Sunday, 8 March 2015

Unsung gems of Europe Part 3. San Gimignano, Italy.

Italy! Scenes of Tuscan laneways with tall trees fading into the distance, stone cottages and ethereal beauty come to mind! Yes, the beauty of this countryside and its surrounds is just that, bellisimo! My next gem takes us to San Gimignano, a small medieval village set in the hills near Sienna. We went by local bus from our base at Sienna for a day trip. As we rounded the corners and slowly crawled our way up the hills, we had time to admire the locals at every stop and marvel at the slow pace of living compared to the manic pace of the bigger cities . We also discovered bus drivers do NOT let you on if you are the slightest bit late, as ours emphatically closed the doors and left one poor local stranded by the road as we took off!

The Bastione San Francesco, part of the walled village.

The first glimpse of this small walled village is impressive. The many tall towers for which it is famous, are set high against the backdrop of blue skies and fine weather. The surrounding countryside is full of vineyards and there is a vista of tiled rooves dotting the surrounding country. This village was a stop for pilgrims in the Middle Ages and Renaissance years on the Via Francigena, the famous pilgrim way. Besides the Vennacia wine, said to inspire poets and Popes alike, the area was famed for its saffron used in cooking and dyeing of cloth. As we made our way up the narrow alleys, I could not help but notice the enormous bottles of vino tempting tourists on both sides, inspiring another generation no doubt of would be writers and poets! Well, I had to try some didn't I, just to find out the truth of the matter! Strong coffee and sweet treats, also gelati, were on the menu at the local caf├ęs in the piazza, and as we wandered off to explore the Collegiate church with its beautiful chapel, many tourist buses started to arrive.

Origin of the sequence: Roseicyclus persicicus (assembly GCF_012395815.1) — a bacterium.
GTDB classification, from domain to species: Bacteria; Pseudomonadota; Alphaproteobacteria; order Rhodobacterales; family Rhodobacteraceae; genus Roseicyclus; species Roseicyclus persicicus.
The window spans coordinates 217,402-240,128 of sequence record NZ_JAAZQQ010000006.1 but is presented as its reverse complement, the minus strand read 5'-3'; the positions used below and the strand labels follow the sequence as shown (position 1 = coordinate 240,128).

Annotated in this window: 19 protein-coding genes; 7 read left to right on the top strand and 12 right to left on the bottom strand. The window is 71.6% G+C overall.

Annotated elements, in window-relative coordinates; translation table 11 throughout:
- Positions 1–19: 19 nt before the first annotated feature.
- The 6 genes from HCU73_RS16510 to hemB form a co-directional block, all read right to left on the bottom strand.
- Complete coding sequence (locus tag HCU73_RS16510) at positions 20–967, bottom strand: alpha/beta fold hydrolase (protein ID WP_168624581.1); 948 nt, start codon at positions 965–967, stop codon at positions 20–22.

Overlooking San Gimignano, a beautiful Tuscan vista.

 By chance, I discovered one of the most dedicated medieval museums true to my heart! It was a hospital museum showing how herbal remedies were made and dispensed by the monastery for pilgrims and residents of this important stopping place. Actual books, so precious then, have been preserved with delicate drawings of herbs and directions for their use. The windows of the museum revealed a reconstructed herbal garden and an unparalleled view of San Gimignano's towers.

Urns full of herbs for remedies of all ills.

There are some remaining frescoes form medieval times to be found in the chapel of Saint Serefina who was born here in 1238. During the war years, these frescoes and others were saved from the withdrawing German army by the village women. A tall bell also rests on the floor near some delicate frescoes. During the Black Death plague of 1348, nearly half the population died, and the village remained preserved in its medieval state until the 19th century. My Tip: Best to arrive early, as the small village is inundated by tourists once the buses arrive!

View from the museum window.

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